za … or ka2?
I was surprised to recently discover a new phonetic value proposed for the above symbol by Palmer (1980) and del Barrio Vega (1996 publication from 1991 conference proceedings), traditionally transliterated as “za”.
The original value “za” derives largely from the interpretation of a3-za as /aidza/ < αἴγειος of a goat from αἴξ goat, and some of its Indo-European cognates like /aja/ goat (Sanskrit). As can be seen here, the Greek word is of the form /gjo/ rather than /dza/.
del Barrio Vega proposes that ka2 evolved from rapid double-consonant pronunciations g’g’ and k’k’ into /gja/ and /kya/ pronunciations (del Barrio Vega 1996). In addition to the /gja/ of αἴγειος shown above, /kya/ of su-za as συχγα and the alternation of ka-za (KN Sp 4452 in the context of ideogram *253) and ka-ki-jo (KN So 894 in the context of ROTA ZE) are also cited to provide further evidence.
I can definitely see the points made with a3-za and su-za, but I’m withholding agreement on ka-za and ka-ki-jo as variant forms until I read more convincing evidence. The ideograms differ, the context differs, and Chadwick and Ventris 1973 express doubt that ka-za is of bronze, though they express confidence that ka-ki-jo aligns with ka-ke-ja-pi of bronze cf. χάλκειος. The KN Sp tablets are too broken and too few to provide evidence, and ka-za is hapax to KN Sp 4452.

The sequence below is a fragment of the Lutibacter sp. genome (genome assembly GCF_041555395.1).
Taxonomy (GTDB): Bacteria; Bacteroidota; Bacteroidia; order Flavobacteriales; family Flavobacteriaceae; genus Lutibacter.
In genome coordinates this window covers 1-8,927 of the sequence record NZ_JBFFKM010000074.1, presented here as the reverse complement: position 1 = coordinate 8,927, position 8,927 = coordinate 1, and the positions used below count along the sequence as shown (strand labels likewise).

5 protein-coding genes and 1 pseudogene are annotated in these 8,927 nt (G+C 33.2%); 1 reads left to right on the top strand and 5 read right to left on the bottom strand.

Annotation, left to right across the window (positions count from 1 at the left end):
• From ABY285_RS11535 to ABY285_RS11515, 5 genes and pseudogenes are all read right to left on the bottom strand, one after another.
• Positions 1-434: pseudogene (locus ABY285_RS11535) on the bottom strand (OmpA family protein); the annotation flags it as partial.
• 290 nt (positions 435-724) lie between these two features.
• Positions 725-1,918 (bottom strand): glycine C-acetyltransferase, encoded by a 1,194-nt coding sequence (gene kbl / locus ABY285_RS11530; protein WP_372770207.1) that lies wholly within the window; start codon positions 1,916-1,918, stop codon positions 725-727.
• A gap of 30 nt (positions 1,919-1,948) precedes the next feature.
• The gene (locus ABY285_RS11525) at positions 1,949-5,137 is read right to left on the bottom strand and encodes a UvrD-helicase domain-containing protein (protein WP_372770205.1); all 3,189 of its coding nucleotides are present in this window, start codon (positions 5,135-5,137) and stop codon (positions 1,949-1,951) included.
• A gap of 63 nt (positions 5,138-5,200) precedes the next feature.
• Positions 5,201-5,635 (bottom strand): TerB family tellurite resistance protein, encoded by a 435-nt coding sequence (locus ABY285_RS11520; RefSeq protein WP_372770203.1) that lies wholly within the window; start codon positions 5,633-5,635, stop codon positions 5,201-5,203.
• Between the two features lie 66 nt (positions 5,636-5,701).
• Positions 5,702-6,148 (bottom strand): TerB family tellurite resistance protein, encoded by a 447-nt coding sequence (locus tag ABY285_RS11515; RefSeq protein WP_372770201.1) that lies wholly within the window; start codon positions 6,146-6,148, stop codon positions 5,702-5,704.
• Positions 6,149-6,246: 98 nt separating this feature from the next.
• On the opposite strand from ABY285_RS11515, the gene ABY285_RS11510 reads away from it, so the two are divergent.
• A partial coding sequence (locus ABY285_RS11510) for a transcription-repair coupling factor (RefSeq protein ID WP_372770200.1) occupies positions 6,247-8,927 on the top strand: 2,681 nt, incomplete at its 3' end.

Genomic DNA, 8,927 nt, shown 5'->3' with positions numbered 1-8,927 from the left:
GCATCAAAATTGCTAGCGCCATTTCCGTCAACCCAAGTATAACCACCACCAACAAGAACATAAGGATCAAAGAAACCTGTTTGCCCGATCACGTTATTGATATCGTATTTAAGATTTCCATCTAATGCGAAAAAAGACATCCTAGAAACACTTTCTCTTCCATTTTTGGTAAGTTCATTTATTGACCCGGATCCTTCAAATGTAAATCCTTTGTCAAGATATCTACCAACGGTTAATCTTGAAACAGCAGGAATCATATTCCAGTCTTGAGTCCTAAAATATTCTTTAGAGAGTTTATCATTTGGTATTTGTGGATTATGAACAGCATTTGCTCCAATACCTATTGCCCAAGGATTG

Palmer 2008 (Fig. 2.2a) ignores this phonetic value in her Linear B chart, which may mean that the proposal has not been accepted by the wider academic community. However, I think it has enough merit to certainly warrant a footnote when “za” is used to transliterate this symbol.
I’m interested in other ideas supporting or rejecting the phonetic value of ka2 (/gja/, /kya/) to replace za. Please comment if you’ve read any additional work on this topic, or have some ideas of your own.
Chadwick, John and Michael Ventris, 1973 Documents in Mycenaean Greek
del Barrio Vega, María Luisa, 1996 Attí e memorie del secondo congresso internazionale di micenologia Vol. I Filologia “Algunas consideraciones sobre los silabogramas complejos”, p. 189-93
Palmer, Leonard Robert, 1980 The Greek Language, p. 31-2
Palmer, Ruth, 2008 A Companion to Linear B: Mycenaean Greek Texts and their World (ed. Yves Duhoux and Anna Morpurgo Davies) “How to Begin?”